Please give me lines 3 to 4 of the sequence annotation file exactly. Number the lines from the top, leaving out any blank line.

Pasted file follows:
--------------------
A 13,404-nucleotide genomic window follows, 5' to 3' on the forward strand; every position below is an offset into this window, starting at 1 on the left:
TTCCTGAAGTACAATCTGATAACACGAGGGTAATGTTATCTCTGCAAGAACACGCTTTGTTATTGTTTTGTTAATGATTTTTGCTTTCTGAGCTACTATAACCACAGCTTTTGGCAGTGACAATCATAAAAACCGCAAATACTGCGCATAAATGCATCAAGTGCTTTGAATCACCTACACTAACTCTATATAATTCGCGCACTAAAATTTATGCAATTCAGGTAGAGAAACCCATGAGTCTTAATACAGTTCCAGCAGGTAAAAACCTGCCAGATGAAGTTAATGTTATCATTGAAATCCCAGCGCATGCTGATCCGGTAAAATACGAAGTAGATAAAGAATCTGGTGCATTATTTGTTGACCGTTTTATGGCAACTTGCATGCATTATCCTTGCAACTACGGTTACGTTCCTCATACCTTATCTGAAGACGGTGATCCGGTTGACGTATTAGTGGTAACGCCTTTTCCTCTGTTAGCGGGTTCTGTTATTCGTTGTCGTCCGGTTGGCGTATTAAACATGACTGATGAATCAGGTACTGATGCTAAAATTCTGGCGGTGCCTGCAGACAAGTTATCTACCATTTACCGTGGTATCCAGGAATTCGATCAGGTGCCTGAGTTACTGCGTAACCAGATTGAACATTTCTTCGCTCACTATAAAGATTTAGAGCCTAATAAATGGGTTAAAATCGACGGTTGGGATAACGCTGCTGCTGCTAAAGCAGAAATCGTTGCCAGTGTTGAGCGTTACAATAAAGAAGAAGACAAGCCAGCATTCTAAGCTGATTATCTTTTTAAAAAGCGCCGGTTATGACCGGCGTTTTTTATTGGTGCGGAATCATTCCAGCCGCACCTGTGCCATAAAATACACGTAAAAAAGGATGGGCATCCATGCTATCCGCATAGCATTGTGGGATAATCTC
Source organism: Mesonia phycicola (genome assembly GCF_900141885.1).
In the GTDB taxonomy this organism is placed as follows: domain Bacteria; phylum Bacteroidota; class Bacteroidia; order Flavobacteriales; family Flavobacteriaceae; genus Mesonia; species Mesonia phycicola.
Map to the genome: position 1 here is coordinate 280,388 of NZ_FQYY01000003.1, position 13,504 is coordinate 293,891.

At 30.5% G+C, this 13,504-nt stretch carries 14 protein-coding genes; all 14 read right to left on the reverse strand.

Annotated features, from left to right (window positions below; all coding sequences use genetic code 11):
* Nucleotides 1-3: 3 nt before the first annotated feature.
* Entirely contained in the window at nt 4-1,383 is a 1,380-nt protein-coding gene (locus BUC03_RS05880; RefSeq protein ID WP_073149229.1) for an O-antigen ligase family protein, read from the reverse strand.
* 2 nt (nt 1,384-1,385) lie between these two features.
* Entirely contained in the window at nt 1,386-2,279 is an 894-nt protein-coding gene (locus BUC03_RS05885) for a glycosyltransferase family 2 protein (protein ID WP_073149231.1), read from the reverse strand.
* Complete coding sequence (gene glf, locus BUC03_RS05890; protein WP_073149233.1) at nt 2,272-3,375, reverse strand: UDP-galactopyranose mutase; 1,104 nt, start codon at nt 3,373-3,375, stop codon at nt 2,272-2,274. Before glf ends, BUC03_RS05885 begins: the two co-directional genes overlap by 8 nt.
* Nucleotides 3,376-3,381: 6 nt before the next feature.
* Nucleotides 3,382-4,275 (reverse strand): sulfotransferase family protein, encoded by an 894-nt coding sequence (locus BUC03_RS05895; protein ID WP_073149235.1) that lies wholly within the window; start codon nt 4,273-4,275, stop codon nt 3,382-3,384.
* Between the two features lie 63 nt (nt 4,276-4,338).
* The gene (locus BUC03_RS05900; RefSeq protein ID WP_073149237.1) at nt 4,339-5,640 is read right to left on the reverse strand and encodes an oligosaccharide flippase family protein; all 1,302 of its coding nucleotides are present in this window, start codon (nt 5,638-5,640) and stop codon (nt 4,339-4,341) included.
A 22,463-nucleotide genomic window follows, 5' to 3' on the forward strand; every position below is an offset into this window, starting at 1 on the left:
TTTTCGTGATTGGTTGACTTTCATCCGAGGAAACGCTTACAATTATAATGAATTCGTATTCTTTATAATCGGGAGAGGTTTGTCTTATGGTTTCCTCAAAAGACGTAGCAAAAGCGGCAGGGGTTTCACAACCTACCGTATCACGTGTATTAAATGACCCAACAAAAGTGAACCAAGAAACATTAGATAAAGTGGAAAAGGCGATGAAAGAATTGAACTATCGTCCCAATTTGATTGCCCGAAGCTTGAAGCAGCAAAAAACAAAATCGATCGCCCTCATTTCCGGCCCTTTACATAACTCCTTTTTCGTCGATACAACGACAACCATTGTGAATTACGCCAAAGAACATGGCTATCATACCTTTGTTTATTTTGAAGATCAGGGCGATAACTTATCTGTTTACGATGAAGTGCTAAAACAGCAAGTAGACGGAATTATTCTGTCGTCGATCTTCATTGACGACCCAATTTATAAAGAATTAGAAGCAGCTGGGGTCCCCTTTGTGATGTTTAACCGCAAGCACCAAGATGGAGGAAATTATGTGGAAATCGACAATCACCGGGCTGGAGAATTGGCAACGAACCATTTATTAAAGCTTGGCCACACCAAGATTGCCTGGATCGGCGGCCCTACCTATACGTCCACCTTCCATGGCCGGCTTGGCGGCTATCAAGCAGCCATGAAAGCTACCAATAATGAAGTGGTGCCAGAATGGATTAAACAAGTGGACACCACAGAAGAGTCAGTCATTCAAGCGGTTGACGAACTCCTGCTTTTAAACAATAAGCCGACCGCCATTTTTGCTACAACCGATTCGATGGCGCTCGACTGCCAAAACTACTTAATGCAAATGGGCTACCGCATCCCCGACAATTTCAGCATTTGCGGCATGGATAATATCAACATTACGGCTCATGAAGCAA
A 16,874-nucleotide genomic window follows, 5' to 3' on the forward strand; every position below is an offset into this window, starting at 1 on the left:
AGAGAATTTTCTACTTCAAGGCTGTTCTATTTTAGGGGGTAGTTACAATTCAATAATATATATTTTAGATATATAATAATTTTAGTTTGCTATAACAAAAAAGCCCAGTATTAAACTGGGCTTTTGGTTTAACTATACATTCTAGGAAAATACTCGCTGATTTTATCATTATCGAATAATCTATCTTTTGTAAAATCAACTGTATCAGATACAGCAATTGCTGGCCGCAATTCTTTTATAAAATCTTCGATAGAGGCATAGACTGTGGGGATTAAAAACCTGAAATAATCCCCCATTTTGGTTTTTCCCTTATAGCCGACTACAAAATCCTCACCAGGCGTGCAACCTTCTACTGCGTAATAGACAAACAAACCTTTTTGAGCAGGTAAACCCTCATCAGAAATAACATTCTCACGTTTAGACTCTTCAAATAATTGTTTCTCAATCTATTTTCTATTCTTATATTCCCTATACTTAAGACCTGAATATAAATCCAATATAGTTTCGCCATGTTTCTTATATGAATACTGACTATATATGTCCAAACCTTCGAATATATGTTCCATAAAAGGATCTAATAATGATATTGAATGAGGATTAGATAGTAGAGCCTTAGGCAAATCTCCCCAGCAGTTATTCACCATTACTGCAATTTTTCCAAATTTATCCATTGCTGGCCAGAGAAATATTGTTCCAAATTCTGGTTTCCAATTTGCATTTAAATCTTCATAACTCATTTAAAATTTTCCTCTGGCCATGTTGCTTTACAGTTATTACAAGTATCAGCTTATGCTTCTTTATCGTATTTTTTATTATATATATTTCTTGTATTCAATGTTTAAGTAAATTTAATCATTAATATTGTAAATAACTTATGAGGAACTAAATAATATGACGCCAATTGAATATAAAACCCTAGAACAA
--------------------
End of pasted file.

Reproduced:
Source organism: Mesonia phycicola (genome assembly GCF_900141885.1).
In the GTDB taxonomy this organism is placed as follows: domain Bacteria; phylum Bacteroidota; class Bacteroidia; order Flavobacteriales; family Flavobacteriaceae; genus Mesonia; species Mesonia phycicola.